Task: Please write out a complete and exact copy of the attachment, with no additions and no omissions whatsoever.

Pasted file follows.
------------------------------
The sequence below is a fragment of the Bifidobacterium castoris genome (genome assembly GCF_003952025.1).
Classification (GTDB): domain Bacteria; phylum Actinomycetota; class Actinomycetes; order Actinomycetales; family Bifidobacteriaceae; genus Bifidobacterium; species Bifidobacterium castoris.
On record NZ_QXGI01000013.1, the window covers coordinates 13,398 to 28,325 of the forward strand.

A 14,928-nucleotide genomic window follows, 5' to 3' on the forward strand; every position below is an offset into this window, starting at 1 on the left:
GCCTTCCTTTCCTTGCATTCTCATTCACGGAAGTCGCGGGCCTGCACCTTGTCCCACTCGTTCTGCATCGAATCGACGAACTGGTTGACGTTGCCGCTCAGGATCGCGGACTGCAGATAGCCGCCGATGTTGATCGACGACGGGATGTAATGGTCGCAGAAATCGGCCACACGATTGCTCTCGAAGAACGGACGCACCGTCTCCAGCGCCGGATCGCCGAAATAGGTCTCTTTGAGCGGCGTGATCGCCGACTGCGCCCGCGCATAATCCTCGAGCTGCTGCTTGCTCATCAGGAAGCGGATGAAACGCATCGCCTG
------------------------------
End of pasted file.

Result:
The sequence below is a fragment of the Bifidobacterium castoris genome (genome assembly GCF_003952025.1).
Classification (GTDB): domain Bacteria; phylum Actinomycetota; class Actinomycetes; order Actinomycetales; family Bifidobacteriaceae; genus Bifidobacterium; species Bifidobacterium castoris.
On record NZ_QXGI01000013.1, the window covers coordinates 13,398 to 28,325 of the forward strand.

A 14,928-nucleotide genomic window follows, 5' to 3' on the forward strand; every position below is an offset into this window, starting at 1 on the left:
GCCTTCCTTTCCTTGCATTCTCATTCACGGAAGTCGCGGGCCTGCACCTTGTCCCACTCGTTCTGCATCGAATCGACGAACTGGTTGACGTTGCCGCTCAGGATCGCGGACTGCAGATAGCCGCCGATGTTGATCGACGACGGGATGTAATGGTCGCAGAAATCGGCCACACGATTGCTCTCGAAGAACGGACGCACCGTCTCCAGCGCCGGATCGCCGAAATAGGTCTCTTTGAGCGGCGTGATCGCCGACTGCGCCCGCGCATAATCCTCGAGCTGCTGCTTGCTCATCAGGAAGCGGATGAAACGCATCGCCTG